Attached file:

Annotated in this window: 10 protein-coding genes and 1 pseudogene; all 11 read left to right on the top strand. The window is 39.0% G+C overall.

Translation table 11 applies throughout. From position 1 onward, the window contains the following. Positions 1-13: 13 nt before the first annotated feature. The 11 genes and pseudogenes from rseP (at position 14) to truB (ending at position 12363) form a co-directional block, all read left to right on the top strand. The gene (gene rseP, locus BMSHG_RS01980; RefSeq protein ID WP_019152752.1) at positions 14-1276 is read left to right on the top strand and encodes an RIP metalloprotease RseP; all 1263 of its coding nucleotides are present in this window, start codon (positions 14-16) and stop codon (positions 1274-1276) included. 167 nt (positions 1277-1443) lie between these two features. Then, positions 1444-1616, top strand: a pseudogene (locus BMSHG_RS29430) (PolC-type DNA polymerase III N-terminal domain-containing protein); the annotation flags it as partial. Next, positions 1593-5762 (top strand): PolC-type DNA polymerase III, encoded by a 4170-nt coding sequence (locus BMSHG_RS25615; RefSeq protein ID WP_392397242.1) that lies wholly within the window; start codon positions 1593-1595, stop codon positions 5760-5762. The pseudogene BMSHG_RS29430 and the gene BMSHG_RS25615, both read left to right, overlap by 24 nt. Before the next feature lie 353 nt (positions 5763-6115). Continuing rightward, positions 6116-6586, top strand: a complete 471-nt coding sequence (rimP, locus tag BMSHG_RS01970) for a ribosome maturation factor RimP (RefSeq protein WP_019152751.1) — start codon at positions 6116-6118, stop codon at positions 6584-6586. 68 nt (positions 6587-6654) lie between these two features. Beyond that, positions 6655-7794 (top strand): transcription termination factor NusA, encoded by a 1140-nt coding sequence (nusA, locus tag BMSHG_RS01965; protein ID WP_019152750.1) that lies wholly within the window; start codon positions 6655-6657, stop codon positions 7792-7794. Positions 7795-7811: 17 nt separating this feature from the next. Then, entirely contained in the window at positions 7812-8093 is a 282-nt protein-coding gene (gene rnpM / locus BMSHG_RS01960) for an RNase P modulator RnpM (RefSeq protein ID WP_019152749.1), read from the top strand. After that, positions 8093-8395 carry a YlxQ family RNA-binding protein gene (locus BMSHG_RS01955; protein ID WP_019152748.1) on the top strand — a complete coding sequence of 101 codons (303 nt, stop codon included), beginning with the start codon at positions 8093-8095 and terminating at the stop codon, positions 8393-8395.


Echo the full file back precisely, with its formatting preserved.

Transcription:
Annotated in this window: 10 protein-coding genes and 1 pseudogene; all 11 read left to right on the top strand. The window is 39.0% G+C overall.

Translation table 11 applies throughout. From position 1 onward, the window contains the following. Positions 1-13: 13 nt before the first annotated feature. The 11 genes and pseudogenes from rseP (at position 14) to truB (ending at position 12363) form a co-directional block, all read left to right on the top strand. The gene (gene rseP, locus BMSHG_RS01980; RefSeq protein ID WP_019152752.1) at positions 14-1276 is read left to right on the top strand and encodes an RIP metalloprotease RseP; all 1263 of its coding nucleotides are present in this window, start codon (positions 14-16) and stop codon (positions 1274-1276) included. 167 nt (positions 1277-1443) lie between these two features. Then, positions 1444-1616, top strand: a pseudogene (locus BMSHG_RS29430) (PolC-type DNA polymerase III N-terminal domain-containing protein); the annotation flags it as partial. Next, positions 1593-5762 (top strand): PolC-type DNA polymerase III, encoded by a 4170-nt coding sequence (locus BMSHG_RS25615; RefSeq protein ID WP_392397242.1) that lies wholly within the window; start codon positions 1593-1595, stop codon positions 5760-5762. The pseudogene BMSHG_RS29430 and the gene BMSHG_RS25615, both read left to right, overlap by 24 nt. Before the next feature lie 353 nt (positions 5763-6115). Continuing rightward, positions 6116-6586, top strand: a complete 471-nt coding sequence (rimP, locus tag BMSHG_RS01970) for a ribosome maturation factor RimP (RefSeq protein WP_019152751.1) — start codon at positions 6116-6118, stop codon at positions 6584-6586. 68 nt (positions 6587-6654) lie between these two features. Beyond that, positions 6655-7794 (top strand): transcription termination factor NusA, encoded by a 1140-nt coding sequence (nusA, locus tag BMSHG_RS01965; protein ID WP_019152750.1) that lies wholly within the window; start codon positions 6655-6657, stop codon positions 7792-7794. Positions 7795-7811: 17 nt separating this feature from the next. Then, entirely contained in the window at positions 7812-8093 is a 282-nt protein-coding gene (gene rnpM / locus BMSHG_RS01960) for an RNase P modulator RnpM (RefSeq protein ID WP_019152749.1), read from the top strand. After that, positions 8093-8395 carry a YlxQ family RNA-binding protein gene (locus BMSHG_RS01955; protein ID WP_019152748.1) on the top strand — a complete coding sequence of 101 codons (303 nt, stop codon included), beginning with the start codon at positions 8093-8095 and terminating at the stop codon, positions 8393-8395.